By now, you’ve heard the story or, better still, you watched the drama unfold on television.
Generally, we all have an idea of what to expect when we tune in to the news in the evening – politics: which presidential aspirant campaigned where and promised what, corruption scandals involving those we’ve entrusted to run the country, disheartening news of a fatal accident.
Once in a while though, we get an unexpected bonus, like we did last week, a bonus that Kenyans are still talking about.
I’m referring to that story on NTV, where a pastor allegedly paid a woman to give a false testimony.
The woman, Esther Mwende, claims that the pastor, Michael Njoroge, paid her Sh2,000 to pretend that she had a deformed mouth, which the pastor “healed” during one of his church services.
As was bound to happen, the story generated heated debate, with amused, but angry Kenyans agreeing that it is about time crooks who masqueraded as men of God were exposed.
If indeed this pastor is guilty of what he’s accused of, then he’s not a lone player in this conning game.
A day after the story aired, someone told a group of us how a year ago, while flipping channels on a Sunday morning, he saw a familiar face in one of the many church services broadcast on television.
The familiar face was that of a cousin. She was on a wheelchair, next to the pulpit, where the pastor was energetically exorcising the “demons” that had bound the poor woman to a wheelchair.
Now, there’s nothing wrong with this picture so far. I believe in God, I always have, and I wouldn’t roll my eyes in disbelief if someone I know told me that she had been cured of a disease that doctors tell us is incurable. Miracles have been known to happen.
But I digress. The person narrating the story was confused. As far as he knew, this cousin of his, a mother of two, had never been crippled, nor did she have any physical deformity.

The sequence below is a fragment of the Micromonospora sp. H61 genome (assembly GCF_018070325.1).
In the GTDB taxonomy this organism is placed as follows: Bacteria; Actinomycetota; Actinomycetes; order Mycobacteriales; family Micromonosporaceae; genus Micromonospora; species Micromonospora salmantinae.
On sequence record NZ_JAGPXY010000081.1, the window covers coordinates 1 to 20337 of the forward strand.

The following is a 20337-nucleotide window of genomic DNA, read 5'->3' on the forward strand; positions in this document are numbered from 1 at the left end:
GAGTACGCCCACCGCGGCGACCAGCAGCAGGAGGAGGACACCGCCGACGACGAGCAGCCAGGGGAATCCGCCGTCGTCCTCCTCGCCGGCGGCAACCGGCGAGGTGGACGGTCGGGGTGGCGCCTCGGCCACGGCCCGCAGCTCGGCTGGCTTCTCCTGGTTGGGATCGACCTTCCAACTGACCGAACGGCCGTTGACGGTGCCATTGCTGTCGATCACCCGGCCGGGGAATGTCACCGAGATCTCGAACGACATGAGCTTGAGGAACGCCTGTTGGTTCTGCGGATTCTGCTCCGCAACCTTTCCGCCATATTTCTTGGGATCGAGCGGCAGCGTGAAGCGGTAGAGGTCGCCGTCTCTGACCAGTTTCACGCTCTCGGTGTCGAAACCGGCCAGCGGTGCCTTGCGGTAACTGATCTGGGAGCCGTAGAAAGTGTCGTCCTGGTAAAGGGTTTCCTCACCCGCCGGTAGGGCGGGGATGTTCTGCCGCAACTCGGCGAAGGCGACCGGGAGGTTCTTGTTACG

In fact, he had been with her a month or two before, during a family gathering at their grandparents’ home. She had been fine, no wheelchair in sight.
He tried to convince himself that the woman he was looking at was just someone who looked like his cousin, but the likeness was too uncanny.
To ensure that his eyes were not deceiving him, he called three relatives and asked them to switch to the channel.
They all called back with the same answer – that was indeed her, it couldn’t be anyone else. But if she had been involved in an accident that robbed her of her legs, then no one knew about it.
Meanwhile, the fiery preacher was jumping up and down, imploring heaven to drive out the demons that held her hostage, and give her back her legs.
Most of the congregation was in a frenzy too, loudly praying for a miracle.
The “miracle” came a few minutes later. This man tells us that his cousin suddenly stood up, began to walk back and forth, much to the consternation of the congregation, and then she began to run, jumping up and down, screaming with happiness, tears of joy streaming down her eyes.
By then the congregation was clapping and shouting Amens so hard, he had to turn down his television set’s volume.
That evening, this man, still hesitant to acknowledge the deception he had watched, called his cousin, only for her to retort, unapologetically, “Watoto lazima wasome (My children have to go to school)”. Case closed.
At a loss of what to say, this man simply wished her a good evening and hang up.
“What would you say if it were you?” he asked us. Indeed, what would you say?